Management of advanced Parkinson’s disease in Israel: Clinicians viewpoint and action items

Tanya Gurevich, David Arkadir, Samih Badarny, Sandra Benizri, Oren Cohen, Ruth Djaldetti, Sharon Hassin-Baer, Meir Kestenbaum, Zeev Nitsan, Yair Zlotnik, Gilad Yahalom

Research output: Contribution to journalArticlepeer-review


Parkinson’s disease (PD) is taking a staggering toll on healthcare systems worldwide, with the bulk of the expenditures invested in the late stages of the disease. Considering the rising life expectancy and the increasing prevalence of PD across the globe, a clear understanding of the early signs and treatment options available for advanced PD (APD), will facilitate tailoring management programs and support services. This task is complicated by the lack of both global consensus in defining APD and standardized care guidelines. This perspective prepared by a panel of movement disorder specialists, proposes to extend and optimize currently accepted PD coding to better reflect the diverse disease manifestations, with emphasis on non-motor features. The panel seeks to promote timely diagnosis by adjustment of evaluation tools for use by community neurologists and suggests modification of eligibility criteria for advanced therapy. Moreover, it advocates multidisciplinary assessments of APD patients to drive personalized, patient-centered and holistic management. Overall, earlier and more targeted intervention is expected to markedly improve patient quality of life.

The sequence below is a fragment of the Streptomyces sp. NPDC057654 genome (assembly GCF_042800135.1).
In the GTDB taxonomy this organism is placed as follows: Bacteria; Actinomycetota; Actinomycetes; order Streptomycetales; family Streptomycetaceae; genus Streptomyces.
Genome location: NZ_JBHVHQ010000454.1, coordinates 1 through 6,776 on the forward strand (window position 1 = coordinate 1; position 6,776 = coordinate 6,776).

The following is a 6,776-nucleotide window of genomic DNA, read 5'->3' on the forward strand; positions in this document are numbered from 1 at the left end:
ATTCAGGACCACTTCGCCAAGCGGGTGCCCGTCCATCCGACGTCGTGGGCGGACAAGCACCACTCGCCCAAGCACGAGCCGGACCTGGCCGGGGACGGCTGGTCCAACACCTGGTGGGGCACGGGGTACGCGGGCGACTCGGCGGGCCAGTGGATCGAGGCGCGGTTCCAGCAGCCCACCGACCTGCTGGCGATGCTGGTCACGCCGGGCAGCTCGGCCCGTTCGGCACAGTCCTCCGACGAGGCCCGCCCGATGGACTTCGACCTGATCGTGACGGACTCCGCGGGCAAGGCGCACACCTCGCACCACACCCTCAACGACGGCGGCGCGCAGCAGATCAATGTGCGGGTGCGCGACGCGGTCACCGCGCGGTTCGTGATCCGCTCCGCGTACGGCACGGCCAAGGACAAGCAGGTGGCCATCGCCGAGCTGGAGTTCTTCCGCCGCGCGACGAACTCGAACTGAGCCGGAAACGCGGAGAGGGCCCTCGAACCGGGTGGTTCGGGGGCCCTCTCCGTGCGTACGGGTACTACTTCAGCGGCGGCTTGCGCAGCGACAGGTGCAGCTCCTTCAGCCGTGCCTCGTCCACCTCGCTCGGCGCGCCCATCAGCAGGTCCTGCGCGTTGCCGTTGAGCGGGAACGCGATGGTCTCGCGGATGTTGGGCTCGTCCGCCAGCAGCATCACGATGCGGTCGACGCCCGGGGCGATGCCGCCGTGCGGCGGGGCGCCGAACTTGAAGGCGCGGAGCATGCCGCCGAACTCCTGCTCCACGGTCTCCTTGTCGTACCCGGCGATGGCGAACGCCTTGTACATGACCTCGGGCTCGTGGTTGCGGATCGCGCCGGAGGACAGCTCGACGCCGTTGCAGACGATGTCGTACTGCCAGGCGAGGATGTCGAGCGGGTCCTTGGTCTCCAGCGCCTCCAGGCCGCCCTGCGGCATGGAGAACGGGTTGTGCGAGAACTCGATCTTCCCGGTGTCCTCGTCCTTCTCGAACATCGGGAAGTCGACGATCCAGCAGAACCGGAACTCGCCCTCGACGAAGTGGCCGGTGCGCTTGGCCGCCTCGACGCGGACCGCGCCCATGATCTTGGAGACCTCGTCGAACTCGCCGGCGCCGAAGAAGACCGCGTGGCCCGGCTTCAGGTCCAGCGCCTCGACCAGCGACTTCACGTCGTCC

Original languageEnglish
Article number1029824
JournalFrontiers in Aging Neuroscience
StatePublished - 27 Oct 2022
Externally publishedYes


  • Delphi criteria
  • Parkinson’s disease stage-appropriate healthcare facilities
  • advanced Parkinson’s disease
  • burden on public health care systems
  • clinical challenges
  • intensified device aided therapies
  • patient-centered holistic management
  • tailored management programs

ASJC Scopus subject areas

  • Aging
  • Cognitive Neuroscience


Dive into the research topics of 'Management of advanced Parkinson’s disease in Israel: Clinicians viewpoint and action items'. Together they form a unique fingerprint.

Cite this